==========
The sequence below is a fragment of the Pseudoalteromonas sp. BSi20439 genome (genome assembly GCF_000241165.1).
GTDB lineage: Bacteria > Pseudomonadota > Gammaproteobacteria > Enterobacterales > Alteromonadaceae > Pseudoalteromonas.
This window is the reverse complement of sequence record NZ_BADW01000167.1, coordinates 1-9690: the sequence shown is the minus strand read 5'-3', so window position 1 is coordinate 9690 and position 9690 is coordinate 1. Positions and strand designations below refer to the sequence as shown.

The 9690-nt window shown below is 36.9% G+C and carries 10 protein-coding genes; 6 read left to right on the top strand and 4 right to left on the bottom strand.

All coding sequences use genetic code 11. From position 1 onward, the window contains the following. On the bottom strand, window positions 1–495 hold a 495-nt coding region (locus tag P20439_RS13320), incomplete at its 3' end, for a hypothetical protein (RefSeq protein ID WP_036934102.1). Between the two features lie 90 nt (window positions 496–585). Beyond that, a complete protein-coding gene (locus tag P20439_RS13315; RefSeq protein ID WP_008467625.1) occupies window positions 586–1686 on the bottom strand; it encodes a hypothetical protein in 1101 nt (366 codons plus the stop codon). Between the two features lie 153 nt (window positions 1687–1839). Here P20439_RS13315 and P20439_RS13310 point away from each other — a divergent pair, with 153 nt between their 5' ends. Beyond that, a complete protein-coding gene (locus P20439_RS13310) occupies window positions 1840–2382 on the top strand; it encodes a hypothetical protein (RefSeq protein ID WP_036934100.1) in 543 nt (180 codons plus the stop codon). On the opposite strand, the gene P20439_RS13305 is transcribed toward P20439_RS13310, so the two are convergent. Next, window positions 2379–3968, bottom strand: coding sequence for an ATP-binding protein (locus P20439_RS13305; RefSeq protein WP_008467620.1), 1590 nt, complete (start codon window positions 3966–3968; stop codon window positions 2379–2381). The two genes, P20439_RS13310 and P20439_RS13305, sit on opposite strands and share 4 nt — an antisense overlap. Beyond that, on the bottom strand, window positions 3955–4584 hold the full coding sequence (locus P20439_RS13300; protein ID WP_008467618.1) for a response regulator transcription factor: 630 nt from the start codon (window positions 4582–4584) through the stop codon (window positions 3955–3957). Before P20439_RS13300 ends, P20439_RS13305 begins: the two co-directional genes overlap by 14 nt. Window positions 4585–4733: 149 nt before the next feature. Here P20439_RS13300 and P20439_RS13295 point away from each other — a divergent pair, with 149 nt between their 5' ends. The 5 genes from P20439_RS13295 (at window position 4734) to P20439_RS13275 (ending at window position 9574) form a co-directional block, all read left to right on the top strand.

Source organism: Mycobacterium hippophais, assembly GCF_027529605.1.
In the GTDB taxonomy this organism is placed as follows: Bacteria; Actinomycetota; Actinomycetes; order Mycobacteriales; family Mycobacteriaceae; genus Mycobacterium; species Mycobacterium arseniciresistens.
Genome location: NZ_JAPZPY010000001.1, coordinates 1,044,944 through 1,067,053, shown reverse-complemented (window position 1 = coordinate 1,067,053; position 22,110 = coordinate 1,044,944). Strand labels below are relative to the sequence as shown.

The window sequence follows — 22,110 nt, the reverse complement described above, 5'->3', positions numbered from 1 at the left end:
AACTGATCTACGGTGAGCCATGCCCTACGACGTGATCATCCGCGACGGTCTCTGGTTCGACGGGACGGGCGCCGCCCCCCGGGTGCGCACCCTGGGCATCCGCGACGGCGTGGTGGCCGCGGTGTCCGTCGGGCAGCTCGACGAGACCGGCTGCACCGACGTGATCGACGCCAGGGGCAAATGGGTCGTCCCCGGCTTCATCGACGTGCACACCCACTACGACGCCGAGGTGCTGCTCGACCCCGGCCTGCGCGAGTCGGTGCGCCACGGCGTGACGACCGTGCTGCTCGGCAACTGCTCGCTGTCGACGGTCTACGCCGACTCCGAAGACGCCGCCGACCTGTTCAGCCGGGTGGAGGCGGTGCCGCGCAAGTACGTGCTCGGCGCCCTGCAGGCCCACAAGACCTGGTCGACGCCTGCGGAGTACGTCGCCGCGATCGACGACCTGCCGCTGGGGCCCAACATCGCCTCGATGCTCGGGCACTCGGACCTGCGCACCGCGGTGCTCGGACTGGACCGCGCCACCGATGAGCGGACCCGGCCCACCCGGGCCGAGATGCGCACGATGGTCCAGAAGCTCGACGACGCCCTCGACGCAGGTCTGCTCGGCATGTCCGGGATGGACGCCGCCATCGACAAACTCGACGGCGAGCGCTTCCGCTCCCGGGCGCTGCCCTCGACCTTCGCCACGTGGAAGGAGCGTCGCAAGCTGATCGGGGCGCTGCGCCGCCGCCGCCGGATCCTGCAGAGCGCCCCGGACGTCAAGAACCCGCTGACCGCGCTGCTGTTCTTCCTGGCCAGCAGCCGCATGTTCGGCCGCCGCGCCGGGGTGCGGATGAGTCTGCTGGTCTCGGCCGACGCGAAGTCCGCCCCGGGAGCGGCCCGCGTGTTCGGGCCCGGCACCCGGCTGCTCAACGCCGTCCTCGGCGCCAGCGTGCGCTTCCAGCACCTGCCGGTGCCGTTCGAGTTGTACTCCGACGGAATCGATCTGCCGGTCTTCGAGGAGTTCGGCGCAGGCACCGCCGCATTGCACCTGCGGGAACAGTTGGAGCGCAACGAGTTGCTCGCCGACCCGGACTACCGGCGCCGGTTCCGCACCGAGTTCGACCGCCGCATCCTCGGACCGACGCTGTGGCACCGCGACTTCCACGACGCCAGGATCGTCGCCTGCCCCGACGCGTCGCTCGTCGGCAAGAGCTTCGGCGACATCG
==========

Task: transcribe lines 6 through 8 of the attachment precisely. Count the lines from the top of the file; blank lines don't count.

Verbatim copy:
Source organism: Mycobacterium hippophais, assembly GCF_027529605.1.
In the GTDB taxonomy this organism is placed as follows: Bacteria; Actinomycetota; Actinomycetes; order Mycobacteriales; family Mycobacteriaceae; genus Mycobacterium; species Mycobacterium arseniciresistens.
Genome location: NZ_JAPZPY010000001.1, coordinates 1,044,944 through 1,067,053, shown reverse-complemented (window position 1 = coordinate 1,067,053; position 22,110 = coordinate 1,044,944). Strand labels below are relative to the sequence as shown.